University divided over ban on kneeling

John Brown University students stand for the national anthem amid controversy regarding both professional and student athletes kneeling for the national anthem.

In 2016, the nation protested against racism. In late August, a San Francisco 49ers football player decided to take a stand by kneeling when the national anthem was played.

The NFL quarterback, Colin Kaepernick, said he doesn’t agree with how the country does not support black rights. With the recent shootings of unarmed black men, he felt the need to protest in order to start the conversation about racism.

The protest has gone on all football season and has trended with several other teams across the country. This growing trend was brought to the John Brown University athletic department’s attention and coaches were encouraged to talk about it. This month, JBU athletics held an event to show the school’s stance on the matter. 

John Brown organized a panel of five people to discuss the kneeling controversy including President Chip Pollard, Athletic Director Robyn Daugherty, Trisha Posey, Director of Honors Scholars Program and Associate Professor of History, Alicia Watt and Sarah Abbott, a recently graduated JBU women’s soccer player. The forum opened with an explanation of the kneeling protest controversy by President Pollard. After the explanation, Posey gave a brief history of protesting in sports.

Watt then explained why she was in favor of the kneeling protests. After six players for the University of Arkansas women’s basketball team kneeled during the national anthem to protest, Watt decided to attend a basketball game to support the team in their protest. Surprisingly, she didn’t see the players kneeling when she attended the game. The team was told by the school not to kneel at that game or there would be consequences.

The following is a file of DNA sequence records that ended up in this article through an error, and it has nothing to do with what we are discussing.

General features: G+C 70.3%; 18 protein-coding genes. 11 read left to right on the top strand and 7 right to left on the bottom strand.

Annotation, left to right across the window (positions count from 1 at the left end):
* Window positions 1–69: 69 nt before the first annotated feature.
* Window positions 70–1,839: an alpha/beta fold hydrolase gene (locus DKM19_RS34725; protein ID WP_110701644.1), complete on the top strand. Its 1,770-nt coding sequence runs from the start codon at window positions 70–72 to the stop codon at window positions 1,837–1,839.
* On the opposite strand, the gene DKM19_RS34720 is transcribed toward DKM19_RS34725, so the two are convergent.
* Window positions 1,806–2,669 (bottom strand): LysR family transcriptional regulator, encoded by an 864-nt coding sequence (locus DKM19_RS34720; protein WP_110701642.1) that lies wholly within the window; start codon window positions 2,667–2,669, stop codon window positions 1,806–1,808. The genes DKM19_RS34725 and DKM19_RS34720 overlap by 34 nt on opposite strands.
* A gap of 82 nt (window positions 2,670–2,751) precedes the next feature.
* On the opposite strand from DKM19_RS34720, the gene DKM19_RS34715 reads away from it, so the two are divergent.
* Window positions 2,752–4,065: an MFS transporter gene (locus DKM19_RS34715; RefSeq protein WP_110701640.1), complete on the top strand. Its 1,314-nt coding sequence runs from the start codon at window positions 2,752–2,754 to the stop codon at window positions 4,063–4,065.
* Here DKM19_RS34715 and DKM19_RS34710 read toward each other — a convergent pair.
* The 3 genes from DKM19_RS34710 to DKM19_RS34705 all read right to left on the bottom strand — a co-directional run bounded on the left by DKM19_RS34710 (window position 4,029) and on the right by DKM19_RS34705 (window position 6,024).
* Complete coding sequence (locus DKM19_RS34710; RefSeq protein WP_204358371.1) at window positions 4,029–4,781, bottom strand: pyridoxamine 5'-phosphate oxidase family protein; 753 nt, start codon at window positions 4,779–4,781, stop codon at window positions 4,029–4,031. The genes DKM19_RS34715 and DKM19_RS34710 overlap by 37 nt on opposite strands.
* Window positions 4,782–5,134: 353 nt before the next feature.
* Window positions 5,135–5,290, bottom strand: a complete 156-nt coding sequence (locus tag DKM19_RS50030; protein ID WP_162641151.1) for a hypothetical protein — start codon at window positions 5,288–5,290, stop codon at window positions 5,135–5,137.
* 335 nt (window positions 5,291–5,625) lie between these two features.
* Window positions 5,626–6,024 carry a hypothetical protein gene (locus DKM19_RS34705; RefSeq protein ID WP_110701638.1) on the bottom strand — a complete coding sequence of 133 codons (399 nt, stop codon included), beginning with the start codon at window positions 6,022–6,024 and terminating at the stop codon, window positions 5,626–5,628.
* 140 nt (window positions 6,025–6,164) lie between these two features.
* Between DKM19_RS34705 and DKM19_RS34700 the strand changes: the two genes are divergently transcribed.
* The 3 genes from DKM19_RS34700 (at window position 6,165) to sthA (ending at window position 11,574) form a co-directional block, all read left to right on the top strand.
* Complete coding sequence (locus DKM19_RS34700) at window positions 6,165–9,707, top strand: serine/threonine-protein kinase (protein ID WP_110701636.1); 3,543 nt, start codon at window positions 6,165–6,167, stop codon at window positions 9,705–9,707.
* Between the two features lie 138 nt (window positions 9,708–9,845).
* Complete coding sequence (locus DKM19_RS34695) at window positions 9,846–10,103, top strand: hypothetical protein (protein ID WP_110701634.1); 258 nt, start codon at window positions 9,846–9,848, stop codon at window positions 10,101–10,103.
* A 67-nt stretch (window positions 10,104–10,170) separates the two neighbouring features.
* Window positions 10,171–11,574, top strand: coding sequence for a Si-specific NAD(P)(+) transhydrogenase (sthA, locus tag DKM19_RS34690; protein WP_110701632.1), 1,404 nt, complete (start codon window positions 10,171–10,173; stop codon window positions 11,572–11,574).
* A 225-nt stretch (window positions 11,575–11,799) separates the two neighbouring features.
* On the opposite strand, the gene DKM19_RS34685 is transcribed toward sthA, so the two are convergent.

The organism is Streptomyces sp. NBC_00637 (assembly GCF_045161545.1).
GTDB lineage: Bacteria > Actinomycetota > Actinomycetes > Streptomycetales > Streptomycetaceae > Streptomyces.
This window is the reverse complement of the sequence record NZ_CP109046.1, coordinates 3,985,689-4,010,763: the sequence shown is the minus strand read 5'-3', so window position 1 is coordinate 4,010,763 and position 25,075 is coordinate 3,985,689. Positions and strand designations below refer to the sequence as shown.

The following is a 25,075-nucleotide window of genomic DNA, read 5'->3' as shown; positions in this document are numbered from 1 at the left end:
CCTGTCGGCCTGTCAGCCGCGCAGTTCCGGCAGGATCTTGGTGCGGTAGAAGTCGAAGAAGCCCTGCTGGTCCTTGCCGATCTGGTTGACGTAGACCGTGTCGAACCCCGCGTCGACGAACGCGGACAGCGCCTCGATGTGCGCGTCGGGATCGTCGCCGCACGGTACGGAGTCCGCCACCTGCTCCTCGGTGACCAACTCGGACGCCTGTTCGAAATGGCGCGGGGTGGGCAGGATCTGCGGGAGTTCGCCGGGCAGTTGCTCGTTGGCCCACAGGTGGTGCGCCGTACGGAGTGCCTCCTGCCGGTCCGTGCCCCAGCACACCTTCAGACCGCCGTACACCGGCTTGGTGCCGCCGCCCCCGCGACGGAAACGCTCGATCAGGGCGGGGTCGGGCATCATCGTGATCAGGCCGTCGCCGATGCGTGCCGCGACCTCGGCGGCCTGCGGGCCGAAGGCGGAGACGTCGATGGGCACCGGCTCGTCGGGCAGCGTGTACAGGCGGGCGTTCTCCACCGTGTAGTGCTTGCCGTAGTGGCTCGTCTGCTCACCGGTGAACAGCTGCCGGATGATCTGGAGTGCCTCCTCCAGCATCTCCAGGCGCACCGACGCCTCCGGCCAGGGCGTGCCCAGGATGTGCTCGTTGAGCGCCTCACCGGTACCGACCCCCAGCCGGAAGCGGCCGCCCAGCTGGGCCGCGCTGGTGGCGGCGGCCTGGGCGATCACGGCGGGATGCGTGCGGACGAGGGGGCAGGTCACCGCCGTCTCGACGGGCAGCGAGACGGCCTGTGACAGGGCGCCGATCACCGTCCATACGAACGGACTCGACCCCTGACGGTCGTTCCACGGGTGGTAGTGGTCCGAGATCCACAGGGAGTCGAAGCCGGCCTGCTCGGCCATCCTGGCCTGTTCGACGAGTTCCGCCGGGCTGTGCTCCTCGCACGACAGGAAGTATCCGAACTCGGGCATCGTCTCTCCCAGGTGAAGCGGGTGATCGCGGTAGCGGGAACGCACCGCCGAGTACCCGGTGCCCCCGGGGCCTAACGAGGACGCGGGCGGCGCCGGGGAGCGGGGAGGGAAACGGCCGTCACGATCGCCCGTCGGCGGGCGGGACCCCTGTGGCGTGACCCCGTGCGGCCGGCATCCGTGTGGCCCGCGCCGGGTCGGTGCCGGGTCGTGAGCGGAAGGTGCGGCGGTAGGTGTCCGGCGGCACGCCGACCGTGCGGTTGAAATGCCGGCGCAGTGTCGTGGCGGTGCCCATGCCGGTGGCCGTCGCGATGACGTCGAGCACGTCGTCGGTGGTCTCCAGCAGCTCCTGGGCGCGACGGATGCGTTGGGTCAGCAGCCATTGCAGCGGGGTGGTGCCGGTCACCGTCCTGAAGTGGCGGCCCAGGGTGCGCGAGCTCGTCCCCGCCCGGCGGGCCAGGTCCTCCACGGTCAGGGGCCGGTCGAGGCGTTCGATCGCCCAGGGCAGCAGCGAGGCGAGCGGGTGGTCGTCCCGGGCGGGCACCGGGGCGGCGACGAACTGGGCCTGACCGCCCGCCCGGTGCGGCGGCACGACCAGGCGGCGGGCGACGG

Abbott also spoke about her feelings towards the protests. She explained how she considered kneeling at a JBU soccer game in the fall season. After consulting her coaches, she decided not to kneel when the national anthem was played.

Athletic Director Robyn Daugherty gave the final word. She explained her belief that protesting should not be allowed in the sports program. She went on to say she didn’t think JBU Athletics should allow their athletes to kneel during the playing of the national anthem.

There were many JBU students who attended the forum.

“I was disappointed in not talking about military and respecting our ideals of freedom,” business major Matt Logan said in response to the forum. “There have been people who protested racism appropriately, but not on a sports platform.”

Philip Todd, a business major and tennis athlete commented,

“I really had no problem with protesting on a sports platform,” business major and tennis athlete Philip Todd said. “For me, it was more of protesting the national anthem that was distasteful for me. I think protests should not disrespect the people who have fought and died for the right to protest, which I believe protesting the national anthem is. If an athlete really wants to protest ‘American Oppression,’ refuse to take a salary. It seems a bit hypocritical to me to be protesting inequality in America when they are in the top one percent of not only the nation, but the world, due to their position as a professional athlete.”

JBU Athletics will continue to prohibit the kneeling protest during the national anthem, but has also decided to address the bigger issue of racism among the student body.